Adapted from a recent online discussion.
Her white picket fence fantasy may be chasing men away
Q: I get too emotionally attached too quickly. I meet a guy, we have a few great dates, and then I project onto him these fantasies of marriage, children and the white picket fence. I'm not sure if the guys I date are picking up on this, but I seem to get through a few dates and get a polite email from them saying we're not a good match.
What are practical steps I can take to manage these emotions/behaviors? I intellectually know I need to take it slow, but when a good guy comes along, it all goes out the window. Thank you!
A: You need to figure out why you're so heavily invested in the fantasy — and a rather by-the-book one at that, if your description of your daydream is accurate. That alone can scare men off, since people are often quick to figure out when they're envisioned not as individuals, but as an item on someone's agenda. The best relationship won't be the one you dream about, it'll be the one you never imagined that emerges naturally from someone who mixes well with you.
Besides, if art, literature, the news and my mail are any gauge, the white picket fence imprisons more people than it pleases.
But I digress. That figuring-out process, if you think about it, is often just about facing what's letting you down about your life the way it is. Urges to get swept away from your status quo are so much more powerful than any intellectual arguments not to get your hopes up; the only way to master those urges is to address their source. If you're in a position to get some competent counseling, I do suggest it. If seeing a therapist isn't in your immediate future, then make finding that source — versus finding a man — your homework assignment for now.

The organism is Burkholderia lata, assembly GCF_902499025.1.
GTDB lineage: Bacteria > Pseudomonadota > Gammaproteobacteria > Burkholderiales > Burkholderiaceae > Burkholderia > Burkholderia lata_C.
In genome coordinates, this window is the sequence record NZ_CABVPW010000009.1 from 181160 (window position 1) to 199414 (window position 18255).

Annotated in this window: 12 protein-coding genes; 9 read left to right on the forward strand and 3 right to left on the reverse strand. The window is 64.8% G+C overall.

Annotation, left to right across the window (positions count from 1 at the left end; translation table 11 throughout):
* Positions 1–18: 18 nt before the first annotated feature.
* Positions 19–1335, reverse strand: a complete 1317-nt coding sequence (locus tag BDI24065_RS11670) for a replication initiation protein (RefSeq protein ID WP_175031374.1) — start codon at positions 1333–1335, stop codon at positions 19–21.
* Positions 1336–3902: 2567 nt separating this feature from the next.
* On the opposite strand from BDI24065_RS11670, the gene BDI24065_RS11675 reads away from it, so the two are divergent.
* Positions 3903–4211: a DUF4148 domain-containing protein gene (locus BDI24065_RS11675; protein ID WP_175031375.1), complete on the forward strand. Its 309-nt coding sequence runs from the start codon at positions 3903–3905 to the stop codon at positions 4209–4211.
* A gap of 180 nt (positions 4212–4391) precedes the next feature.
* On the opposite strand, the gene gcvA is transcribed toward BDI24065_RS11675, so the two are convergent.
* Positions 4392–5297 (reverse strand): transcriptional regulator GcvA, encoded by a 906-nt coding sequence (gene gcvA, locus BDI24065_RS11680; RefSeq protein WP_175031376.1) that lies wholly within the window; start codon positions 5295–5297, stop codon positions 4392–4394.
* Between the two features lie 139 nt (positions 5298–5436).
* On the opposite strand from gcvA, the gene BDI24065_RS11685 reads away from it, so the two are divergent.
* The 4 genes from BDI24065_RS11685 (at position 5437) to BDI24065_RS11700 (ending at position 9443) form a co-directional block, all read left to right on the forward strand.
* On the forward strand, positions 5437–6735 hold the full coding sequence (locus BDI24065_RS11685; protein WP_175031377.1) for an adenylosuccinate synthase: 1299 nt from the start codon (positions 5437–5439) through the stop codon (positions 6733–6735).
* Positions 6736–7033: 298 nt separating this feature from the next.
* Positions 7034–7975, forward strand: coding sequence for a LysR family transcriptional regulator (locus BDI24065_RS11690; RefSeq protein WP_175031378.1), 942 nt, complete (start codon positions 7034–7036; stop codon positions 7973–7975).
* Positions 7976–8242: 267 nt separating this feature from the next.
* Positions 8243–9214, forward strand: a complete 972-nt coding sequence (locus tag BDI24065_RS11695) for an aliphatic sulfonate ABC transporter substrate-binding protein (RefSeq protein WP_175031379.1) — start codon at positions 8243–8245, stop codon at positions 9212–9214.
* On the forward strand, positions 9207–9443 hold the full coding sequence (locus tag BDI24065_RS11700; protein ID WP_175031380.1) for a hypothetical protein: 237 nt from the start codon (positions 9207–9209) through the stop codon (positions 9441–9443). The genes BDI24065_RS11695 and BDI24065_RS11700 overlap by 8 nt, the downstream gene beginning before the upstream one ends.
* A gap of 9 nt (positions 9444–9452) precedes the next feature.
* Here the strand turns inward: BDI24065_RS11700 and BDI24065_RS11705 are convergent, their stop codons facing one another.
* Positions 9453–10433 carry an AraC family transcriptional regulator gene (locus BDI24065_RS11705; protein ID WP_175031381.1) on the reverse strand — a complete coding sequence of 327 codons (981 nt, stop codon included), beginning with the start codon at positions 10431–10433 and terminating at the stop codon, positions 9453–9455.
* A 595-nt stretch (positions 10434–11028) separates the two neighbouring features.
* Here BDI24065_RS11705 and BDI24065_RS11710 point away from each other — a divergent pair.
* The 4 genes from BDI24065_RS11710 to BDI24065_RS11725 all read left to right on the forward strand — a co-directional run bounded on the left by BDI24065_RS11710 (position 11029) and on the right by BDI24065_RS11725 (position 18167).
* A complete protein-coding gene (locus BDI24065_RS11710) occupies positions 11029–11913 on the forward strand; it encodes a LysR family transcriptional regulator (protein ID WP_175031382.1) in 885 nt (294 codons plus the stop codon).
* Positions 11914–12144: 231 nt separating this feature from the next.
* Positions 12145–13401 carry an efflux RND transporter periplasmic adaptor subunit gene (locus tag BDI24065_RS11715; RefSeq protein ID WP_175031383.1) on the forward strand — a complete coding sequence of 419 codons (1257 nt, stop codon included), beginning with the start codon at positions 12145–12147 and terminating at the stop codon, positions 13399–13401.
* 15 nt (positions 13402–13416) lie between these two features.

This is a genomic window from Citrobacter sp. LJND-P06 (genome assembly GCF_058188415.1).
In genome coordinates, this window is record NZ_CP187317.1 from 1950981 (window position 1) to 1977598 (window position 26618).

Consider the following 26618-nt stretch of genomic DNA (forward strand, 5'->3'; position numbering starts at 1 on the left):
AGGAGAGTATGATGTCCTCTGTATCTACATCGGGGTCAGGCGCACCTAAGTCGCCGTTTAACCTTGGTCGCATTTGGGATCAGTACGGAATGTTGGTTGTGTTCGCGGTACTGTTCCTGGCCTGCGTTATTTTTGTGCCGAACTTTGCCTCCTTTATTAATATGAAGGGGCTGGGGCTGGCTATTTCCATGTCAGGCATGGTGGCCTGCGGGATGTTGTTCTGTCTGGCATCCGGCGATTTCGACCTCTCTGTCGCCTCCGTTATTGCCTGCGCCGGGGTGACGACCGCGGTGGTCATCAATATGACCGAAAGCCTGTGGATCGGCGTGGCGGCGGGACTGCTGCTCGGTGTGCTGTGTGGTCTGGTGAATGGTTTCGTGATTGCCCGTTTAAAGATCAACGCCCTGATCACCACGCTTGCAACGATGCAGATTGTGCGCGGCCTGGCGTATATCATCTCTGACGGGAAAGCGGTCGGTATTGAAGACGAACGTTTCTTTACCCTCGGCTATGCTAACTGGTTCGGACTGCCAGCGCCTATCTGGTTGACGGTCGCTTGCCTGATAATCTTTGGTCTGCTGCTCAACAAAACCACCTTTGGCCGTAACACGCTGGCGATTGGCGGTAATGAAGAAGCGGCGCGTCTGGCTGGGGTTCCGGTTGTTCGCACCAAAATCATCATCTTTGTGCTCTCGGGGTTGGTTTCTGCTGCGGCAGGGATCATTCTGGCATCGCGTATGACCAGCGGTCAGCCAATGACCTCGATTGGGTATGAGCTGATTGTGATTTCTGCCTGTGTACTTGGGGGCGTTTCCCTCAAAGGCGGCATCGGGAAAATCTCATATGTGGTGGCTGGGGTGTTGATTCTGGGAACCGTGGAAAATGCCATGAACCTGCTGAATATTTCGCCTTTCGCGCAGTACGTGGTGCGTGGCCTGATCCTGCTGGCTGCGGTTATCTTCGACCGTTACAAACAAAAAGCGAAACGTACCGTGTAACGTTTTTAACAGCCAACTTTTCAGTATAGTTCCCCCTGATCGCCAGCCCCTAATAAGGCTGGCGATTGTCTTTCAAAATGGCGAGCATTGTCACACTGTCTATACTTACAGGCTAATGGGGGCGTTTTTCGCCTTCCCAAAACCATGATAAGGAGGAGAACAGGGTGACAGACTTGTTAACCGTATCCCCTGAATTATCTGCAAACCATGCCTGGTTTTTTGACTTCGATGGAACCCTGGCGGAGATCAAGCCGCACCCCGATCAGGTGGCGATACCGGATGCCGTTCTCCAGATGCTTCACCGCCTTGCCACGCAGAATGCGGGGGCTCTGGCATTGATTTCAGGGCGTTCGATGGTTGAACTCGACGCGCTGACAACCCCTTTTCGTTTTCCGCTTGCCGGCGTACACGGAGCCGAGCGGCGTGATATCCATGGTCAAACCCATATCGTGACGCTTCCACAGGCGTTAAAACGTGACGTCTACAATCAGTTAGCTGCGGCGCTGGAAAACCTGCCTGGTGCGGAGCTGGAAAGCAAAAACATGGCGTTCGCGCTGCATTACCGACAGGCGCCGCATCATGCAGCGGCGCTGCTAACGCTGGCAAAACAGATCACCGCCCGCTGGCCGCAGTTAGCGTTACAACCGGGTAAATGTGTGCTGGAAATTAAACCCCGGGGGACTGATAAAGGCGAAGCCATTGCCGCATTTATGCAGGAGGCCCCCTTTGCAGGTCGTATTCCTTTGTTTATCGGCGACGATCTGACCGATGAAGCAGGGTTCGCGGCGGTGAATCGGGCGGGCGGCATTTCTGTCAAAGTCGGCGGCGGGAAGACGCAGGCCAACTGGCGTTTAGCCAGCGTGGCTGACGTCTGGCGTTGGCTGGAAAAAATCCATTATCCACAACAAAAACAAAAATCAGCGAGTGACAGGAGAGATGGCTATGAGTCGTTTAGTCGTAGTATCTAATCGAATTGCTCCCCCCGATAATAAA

Sister can leave comfort zone or accept unhappy status quo
Q: I have a sister who is 28 to my 37. When she comes to me seeking advice, the advice I give usually requires her to get out of her comfort zone and try something different from what she likely has seen her friends or colleagues do.
She then doesn't implement the advice, but continues to complain about the issue not being resolved.
How should I respond? It's very frustrating, and sometimes my response sounds like a parent speaking to a child, which I know isn't good.
A: I think you encapsulated the issue so well here that you've written your own answer. When your sister continues to complain, explain to her that you're sympathetic, because all people find it tough to leave their comfort zones — but that it's usually what's required for making changes. So, like everyone else, she can either leave her comfort zone or accept the unhappy status quo.
Then you can change the subject — or make sympathetic clucking noises when she complains, then change the subject.
For what it's worth: This could be happening exactly as you describe if you were 28 and she were 37. No need for the older-sib role to define you.